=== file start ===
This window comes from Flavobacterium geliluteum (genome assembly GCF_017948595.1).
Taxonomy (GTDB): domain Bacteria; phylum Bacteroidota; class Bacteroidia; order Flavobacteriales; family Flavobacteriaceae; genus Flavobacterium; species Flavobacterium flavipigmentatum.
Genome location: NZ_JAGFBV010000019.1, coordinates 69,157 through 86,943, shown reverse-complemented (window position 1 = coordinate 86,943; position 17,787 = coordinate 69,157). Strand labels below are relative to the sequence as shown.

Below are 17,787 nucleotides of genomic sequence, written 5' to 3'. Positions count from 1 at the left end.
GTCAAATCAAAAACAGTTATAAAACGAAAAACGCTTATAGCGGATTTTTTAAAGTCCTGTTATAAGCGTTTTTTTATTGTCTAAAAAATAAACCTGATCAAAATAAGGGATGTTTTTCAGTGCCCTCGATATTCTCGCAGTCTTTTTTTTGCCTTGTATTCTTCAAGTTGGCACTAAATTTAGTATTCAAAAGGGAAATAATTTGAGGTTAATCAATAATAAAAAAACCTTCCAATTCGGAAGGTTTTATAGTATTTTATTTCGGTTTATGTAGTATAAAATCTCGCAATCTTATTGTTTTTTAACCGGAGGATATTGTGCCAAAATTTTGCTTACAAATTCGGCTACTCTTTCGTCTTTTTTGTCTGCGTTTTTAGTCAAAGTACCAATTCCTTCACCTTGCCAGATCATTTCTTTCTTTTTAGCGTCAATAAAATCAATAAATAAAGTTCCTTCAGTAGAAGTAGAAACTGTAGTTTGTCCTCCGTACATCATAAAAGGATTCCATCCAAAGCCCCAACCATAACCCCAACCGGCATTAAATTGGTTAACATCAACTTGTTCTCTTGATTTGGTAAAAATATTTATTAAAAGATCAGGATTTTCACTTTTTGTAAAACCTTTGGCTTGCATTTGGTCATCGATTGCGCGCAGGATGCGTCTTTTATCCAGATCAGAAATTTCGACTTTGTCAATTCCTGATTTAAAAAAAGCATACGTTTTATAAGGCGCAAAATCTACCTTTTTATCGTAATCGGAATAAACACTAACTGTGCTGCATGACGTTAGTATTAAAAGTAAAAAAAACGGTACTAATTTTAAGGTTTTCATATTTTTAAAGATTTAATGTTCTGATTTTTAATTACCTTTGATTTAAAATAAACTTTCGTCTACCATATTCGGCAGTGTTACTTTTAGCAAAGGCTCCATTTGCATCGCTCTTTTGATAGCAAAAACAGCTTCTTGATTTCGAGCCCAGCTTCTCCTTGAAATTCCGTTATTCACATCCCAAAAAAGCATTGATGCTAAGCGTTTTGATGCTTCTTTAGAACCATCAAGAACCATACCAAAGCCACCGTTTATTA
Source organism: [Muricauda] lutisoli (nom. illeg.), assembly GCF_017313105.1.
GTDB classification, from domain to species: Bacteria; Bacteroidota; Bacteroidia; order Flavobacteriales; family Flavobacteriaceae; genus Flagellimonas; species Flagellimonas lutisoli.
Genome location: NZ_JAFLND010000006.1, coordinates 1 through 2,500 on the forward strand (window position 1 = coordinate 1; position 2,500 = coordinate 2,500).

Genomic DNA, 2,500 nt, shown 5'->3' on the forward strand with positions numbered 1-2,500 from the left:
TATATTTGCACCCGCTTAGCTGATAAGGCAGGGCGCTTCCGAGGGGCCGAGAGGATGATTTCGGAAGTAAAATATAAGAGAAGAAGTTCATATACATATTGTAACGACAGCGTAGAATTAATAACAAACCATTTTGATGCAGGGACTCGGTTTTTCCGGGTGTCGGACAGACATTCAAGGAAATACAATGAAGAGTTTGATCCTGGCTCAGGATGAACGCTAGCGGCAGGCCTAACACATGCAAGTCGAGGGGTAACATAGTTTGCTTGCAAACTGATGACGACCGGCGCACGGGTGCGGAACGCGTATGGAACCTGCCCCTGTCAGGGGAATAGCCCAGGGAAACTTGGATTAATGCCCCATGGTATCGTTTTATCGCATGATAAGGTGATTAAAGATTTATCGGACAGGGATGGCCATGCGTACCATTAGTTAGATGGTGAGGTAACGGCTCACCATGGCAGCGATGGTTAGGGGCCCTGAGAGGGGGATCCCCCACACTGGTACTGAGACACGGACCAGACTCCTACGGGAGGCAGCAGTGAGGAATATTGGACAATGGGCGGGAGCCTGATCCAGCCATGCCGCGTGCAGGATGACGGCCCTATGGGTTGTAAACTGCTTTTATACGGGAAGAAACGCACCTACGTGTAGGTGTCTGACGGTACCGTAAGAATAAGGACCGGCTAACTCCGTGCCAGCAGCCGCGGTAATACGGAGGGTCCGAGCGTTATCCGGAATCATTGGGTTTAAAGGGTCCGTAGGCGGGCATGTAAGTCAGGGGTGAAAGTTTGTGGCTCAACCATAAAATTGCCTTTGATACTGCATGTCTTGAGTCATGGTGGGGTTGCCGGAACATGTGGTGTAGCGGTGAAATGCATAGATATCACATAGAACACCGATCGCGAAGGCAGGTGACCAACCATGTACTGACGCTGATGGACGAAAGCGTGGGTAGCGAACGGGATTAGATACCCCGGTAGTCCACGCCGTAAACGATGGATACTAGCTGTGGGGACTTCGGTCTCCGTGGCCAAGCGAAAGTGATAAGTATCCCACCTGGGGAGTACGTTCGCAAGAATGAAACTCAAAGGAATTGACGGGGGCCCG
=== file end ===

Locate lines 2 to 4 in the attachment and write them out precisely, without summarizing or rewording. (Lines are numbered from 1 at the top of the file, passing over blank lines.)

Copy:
Taxonomy (GTDB): domain Bacteria; phylum Bacteroidota; class Bacteroidia; order Flavobacteriales; family Flavobacteriaceae; genus Flavobacterium; species Flavobacterium flavipigmentatum.
Genome location: NZ_JAGFBV010000019.1, coordinates 69,157 through 86,943, shown reverse-complemented (window position 1 = coordinate 86,943; position 17,787 = coordinate 69,157). Strand labels below are relative to the sequence as shown.

Below are 17,787 nucleotides of genomic sequence, written 5' to 3'. Positions count from 1 at the left end.